humansofnewyork:

“There’s no better feeling than seeing the lightbulb go on. To know that there’s a new idea in a child’s head, and that you’re the one that put it there. But if any teacher is being honest, they will tell you that there is a small percentage of students— that no matter how many times you go over something, they just won’t get it. And it burns you out. If you’re emotionally invested— and if you aren’t emotionally invested, you’re not doing it right— but if you are, it can burn you out.”

4,484 notes

humansofnewyork:



"What’s the most frustrating part about being teacher?""I think it’s getting increasingly difficult to convince my students that what I’m teaching is relevant to their lives. They see a world where the path to success is much more muddled, and social skills are beginning to seem more important than academics. It’s hard to instill the importance of memorization when information is so freely and instantly available."

humansofnewyork:

"What’s the most frustrating part about being teacher?"
"I think it’s getting increasingly difficult to convince my students that what I’m teaching is relevant to their lives. They see a world where the path to success is much more muddled, and social skills are beginning to seem more important than academics. It’s hard to instill the importance of memorization when information is so freely and instantly available."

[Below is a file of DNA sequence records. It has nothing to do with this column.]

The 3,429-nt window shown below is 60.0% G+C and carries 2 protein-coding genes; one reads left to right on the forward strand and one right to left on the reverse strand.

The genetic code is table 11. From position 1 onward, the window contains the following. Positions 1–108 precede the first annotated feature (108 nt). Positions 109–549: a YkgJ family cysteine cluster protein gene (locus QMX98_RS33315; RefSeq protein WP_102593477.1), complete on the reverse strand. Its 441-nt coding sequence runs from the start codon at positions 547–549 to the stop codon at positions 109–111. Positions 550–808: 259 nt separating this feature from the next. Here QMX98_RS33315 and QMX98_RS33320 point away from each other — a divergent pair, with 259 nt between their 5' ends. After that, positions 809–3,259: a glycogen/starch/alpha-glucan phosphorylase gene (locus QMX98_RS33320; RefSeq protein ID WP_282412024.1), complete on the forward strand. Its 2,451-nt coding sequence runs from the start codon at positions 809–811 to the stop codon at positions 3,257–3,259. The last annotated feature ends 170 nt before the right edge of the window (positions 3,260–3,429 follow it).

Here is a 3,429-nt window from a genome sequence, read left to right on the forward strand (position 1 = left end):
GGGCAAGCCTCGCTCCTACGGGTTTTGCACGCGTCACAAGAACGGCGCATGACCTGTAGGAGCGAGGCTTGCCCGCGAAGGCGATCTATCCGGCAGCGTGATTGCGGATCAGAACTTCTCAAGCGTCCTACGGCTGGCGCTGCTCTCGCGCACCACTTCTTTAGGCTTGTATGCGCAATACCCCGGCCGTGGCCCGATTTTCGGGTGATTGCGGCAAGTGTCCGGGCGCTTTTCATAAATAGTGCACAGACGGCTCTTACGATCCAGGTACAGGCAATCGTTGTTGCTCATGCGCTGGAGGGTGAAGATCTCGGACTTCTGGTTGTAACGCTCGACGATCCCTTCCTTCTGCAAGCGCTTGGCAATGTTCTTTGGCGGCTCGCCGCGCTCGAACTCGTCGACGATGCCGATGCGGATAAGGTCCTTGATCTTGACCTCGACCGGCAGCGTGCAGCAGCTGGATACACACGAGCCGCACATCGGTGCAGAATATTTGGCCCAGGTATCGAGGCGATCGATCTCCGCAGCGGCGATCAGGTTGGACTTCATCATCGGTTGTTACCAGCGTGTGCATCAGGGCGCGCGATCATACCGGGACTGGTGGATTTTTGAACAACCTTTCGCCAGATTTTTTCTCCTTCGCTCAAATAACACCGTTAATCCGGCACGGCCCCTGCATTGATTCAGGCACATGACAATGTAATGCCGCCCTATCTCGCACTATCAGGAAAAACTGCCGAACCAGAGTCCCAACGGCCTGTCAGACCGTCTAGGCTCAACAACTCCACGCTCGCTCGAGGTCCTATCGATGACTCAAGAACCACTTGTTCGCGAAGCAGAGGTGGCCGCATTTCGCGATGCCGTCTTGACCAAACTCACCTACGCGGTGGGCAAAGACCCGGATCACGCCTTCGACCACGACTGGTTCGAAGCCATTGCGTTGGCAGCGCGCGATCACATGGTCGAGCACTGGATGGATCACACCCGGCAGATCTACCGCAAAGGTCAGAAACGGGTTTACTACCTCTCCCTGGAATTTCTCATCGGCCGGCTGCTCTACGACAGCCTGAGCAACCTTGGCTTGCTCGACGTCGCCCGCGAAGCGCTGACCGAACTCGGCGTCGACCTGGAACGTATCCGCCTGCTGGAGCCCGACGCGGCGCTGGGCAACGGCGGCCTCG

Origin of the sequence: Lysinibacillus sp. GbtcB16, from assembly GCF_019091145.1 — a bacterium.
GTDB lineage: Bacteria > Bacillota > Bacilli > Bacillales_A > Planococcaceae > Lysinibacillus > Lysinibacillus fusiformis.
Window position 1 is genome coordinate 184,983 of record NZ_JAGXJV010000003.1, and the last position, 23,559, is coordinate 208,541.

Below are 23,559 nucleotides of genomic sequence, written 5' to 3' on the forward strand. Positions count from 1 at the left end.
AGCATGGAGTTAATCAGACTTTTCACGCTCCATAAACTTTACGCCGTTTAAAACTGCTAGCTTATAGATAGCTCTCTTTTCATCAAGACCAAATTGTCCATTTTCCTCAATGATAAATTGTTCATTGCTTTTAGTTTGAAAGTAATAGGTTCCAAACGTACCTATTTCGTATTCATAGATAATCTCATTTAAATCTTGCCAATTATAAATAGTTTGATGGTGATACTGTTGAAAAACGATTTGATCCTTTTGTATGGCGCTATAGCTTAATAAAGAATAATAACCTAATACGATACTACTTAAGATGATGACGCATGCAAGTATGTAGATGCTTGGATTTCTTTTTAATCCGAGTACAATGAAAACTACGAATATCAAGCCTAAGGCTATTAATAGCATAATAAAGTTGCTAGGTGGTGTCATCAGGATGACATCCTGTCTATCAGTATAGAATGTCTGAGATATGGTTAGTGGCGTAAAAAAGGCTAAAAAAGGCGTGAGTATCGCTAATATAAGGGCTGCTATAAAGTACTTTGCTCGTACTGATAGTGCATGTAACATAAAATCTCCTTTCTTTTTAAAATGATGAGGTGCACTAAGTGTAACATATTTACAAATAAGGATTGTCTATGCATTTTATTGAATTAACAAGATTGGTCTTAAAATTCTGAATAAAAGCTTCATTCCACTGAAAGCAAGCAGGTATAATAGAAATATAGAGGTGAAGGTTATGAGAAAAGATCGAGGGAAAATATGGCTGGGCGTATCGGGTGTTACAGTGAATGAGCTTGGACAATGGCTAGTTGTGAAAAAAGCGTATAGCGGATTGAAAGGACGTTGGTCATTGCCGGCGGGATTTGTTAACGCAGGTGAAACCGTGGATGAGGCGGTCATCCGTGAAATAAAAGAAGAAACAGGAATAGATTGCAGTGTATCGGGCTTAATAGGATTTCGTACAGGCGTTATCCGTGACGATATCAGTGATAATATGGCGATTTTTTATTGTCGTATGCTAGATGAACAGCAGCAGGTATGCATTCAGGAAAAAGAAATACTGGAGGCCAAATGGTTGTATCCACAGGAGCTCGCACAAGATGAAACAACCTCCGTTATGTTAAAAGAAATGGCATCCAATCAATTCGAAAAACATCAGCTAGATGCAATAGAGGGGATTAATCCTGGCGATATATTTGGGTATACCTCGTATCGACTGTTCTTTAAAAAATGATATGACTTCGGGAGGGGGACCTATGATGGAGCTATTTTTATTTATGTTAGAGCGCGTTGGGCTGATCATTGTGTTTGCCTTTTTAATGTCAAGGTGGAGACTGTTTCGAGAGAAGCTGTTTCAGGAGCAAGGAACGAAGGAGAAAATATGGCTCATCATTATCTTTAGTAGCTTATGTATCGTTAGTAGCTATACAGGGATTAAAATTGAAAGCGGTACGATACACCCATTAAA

897 notes

gjmueller:

"Good Job" Alternatives

Parents and teachers often say “good job” as an automatic response to a child’s action. “You ate all of your peas. Good job!” “You did a good job putting away the toys.”
A “good job” now and then is fine, but it doesn’t help children understand why what they did was good. Preschoolers need to know what they did, why it worked, or why it shows they are capable. Try the following suggestions to give preschoolers specific, detailed information that recognizes their achievements and encourages their learning.

Print/share PDF

gjmueller:

"Good Job" Alternatives

Parents and teachers often say “good job” as an automatic response to a child’s action. “You ate all of your peas. Good job!” “You did a good job putting away the toys.”

A “good job” now and then is fine, but it doesn’t help children understand why what they did was good. Preschoolers need to know what they did, why it worked, or why it shows they are capable. Try the following suggestions to give preschoolers specific, detailed information that recognizes their achievements and encourages their learning.